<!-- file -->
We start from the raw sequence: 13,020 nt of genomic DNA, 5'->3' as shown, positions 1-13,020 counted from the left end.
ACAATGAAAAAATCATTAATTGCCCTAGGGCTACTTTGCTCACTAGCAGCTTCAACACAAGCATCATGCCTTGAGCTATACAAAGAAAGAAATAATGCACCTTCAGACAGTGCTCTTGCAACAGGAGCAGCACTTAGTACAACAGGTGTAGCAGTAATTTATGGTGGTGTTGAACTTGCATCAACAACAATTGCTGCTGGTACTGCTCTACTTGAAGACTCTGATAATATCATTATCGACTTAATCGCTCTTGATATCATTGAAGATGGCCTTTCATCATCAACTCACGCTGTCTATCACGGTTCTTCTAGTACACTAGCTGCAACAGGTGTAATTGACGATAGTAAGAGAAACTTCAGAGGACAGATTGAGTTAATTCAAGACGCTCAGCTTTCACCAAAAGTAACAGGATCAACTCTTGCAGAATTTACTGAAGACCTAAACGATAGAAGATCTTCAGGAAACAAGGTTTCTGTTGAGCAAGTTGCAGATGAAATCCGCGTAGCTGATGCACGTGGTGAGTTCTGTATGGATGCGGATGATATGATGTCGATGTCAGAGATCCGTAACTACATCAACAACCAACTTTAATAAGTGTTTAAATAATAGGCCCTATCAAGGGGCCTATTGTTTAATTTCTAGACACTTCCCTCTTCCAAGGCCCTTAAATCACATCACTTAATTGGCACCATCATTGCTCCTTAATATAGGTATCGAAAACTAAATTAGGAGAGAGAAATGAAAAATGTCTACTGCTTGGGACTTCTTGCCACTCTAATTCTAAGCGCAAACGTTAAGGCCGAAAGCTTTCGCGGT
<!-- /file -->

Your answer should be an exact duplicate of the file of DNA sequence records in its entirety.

We start from the raw sequence: 13,020 nt of genomic DNA, 5'->3' as shown, positions 1-13,020 counted from the left end.
ACAATGAAAAAATCATTAATTGCCCTAGGGCTACTTTGCTCACTAGCAGCTTCAACACAAGCATCATGCCTTGAGCTATACAAAGAAAGAAATAATGCACCTTCAGACAGTGCTCTTGCAACAGGAGCAGCACTTAGTACAACAGGTGTAGCAGTAATTTATGGTGGTGTTGAACTTGCATCAACAACAATTGCTGCTGGTACTGCTCTACTTGAAGACTCTGATAATATCATTATCGACTTAATCGCTCTTGATATCATTGAAGATGGCCTTTCATCATCAACTCACGCTGTCTATCACGGTTCTTCTAGTACACTAGCTGCAACAGGTGTAATTGACGATAGTAAGAGAAACTTCAGAGGACAGATTGAGTTAATTCAAGACGCTCAGCTTTCACCAAAAGTAACAGGATCAACTCTTGCAGAATTTACTGAAGACCTAAACGATAGAAGATCTTCAGGAAACAAGGTTTCTGTTGAGCAAGTTGCAGATGAAATCCGCGTAGCTGATGCACGTGGTGAGTTCTGTATGGATGCGGATGATATGATGTCGATGTCAGAGATCCGTAACTACATCAACAACCAACTTTAATAAGTGTTTAAATAATAGGCCCTATCAAGGGGCCTATTGTTTAATTTCTAGACACTTCCCTCTTCCAAGGCCCTTAAATCACATCACTTAATTGGCACCATCATTGCTCCTTAATATAGGTATCGAAAACTAAATTAGGAGAGAGAAATGAAAAATGTCTACTGCTTGGGACTTCTTGCCACTCTAATTCTAAGCGCAAACGTTAAGGCCGAAAGCTTTCGCGGT